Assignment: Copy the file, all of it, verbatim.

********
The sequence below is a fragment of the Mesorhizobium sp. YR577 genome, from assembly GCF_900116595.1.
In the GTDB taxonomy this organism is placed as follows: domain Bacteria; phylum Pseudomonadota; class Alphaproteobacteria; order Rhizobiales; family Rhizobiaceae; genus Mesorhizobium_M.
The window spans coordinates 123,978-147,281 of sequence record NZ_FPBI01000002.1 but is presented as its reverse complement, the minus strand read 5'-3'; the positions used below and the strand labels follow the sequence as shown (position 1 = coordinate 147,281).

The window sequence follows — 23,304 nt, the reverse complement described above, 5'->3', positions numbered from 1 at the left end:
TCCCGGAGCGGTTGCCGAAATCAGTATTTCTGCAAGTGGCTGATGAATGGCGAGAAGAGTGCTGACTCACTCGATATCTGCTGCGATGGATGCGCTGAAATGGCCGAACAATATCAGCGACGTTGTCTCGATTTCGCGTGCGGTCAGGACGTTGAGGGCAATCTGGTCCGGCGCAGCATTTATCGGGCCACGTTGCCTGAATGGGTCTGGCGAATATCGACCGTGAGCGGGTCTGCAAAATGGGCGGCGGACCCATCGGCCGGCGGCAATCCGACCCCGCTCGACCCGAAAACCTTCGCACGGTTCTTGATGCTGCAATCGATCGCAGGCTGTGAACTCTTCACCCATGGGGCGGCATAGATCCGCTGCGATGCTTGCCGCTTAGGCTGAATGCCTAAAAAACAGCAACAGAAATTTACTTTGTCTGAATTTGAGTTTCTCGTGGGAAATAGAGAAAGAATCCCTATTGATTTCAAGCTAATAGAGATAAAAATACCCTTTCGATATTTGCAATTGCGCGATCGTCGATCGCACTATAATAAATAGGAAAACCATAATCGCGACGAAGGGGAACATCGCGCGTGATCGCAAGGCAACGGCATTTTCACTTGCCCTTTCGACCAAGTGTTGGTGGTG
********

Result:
The sequence below is a fragment of the Mesorhizobium sp. YR577 genome, from assembly GCF_900116595.1.
In the GTDB taxonomy this organism is placed as follows: domain Bacteria; phylum Pseudomonadota; class Alphaproteobacteria; order Rhizobiales; family Rhizobiaceae; genus Mesorhizobium_M.
The window spans coordinates 123,978-147,281 of sequence record NZ_FPBI01000002.1 but is presented as its reverse complement, the minus strand read 5'-3'; the positions used below and the strand labels follow the sequence as shown (position 1 = coordinate 147,281).

The window sequence follows — 23,304 nt, the reverse complement described above, 5'->3', positions numbered from 1 at the left end:
TCCCGGAGCGGTTGCCGAAATCAGTATTTCTGCAAGTGGCTGATGAATGGCGAGAAGAGTGCTGACTCACTCGATATCTGCTGCGATGGATGCGCTGAAATGGCCGAACAATATCAGCGACGTTGTCTCGATTTCGCGTGCGGTCAGGACGTTGAGGGCAATCTGGTCCGGCGCAGCATTTATCGGGCCACGTTGCCTGAATGGGTCTGGCGAATATCGACCGTGAGCGGGTCTGCAAAATGGGCGGCGGACCCATCGGCCGGCGGCAATCCGACCCCGCTCGACCCGAAAACCTTCGCACGGTTCTTGATGCTGCAATCGATCGCAGGCTGTGAACTCTTCACCCATGGGGCGGCATAGATCCGCTGCGATGCTTGCCGCTTAGGCTGAATGCCTAAAAAACAGCAACAGAAATTTACTTTGTCTGAATTTGAGTTTCTCGTGGGAAATAGAGAAAGAATCCCTATTGATTTCAAGCTAATAGAGATAAAAATACCCTTTCGATATTTGCAATTGCGCGATCGTCGATCGCACTATAATAAATAGGAAAACCATAATCGCGACGAAGGGGAACATCGCGCGTGATCGCAAGGCAACGGCATTTTCACTTGCCCTTTCGACCAAGTGTTGGTGGTG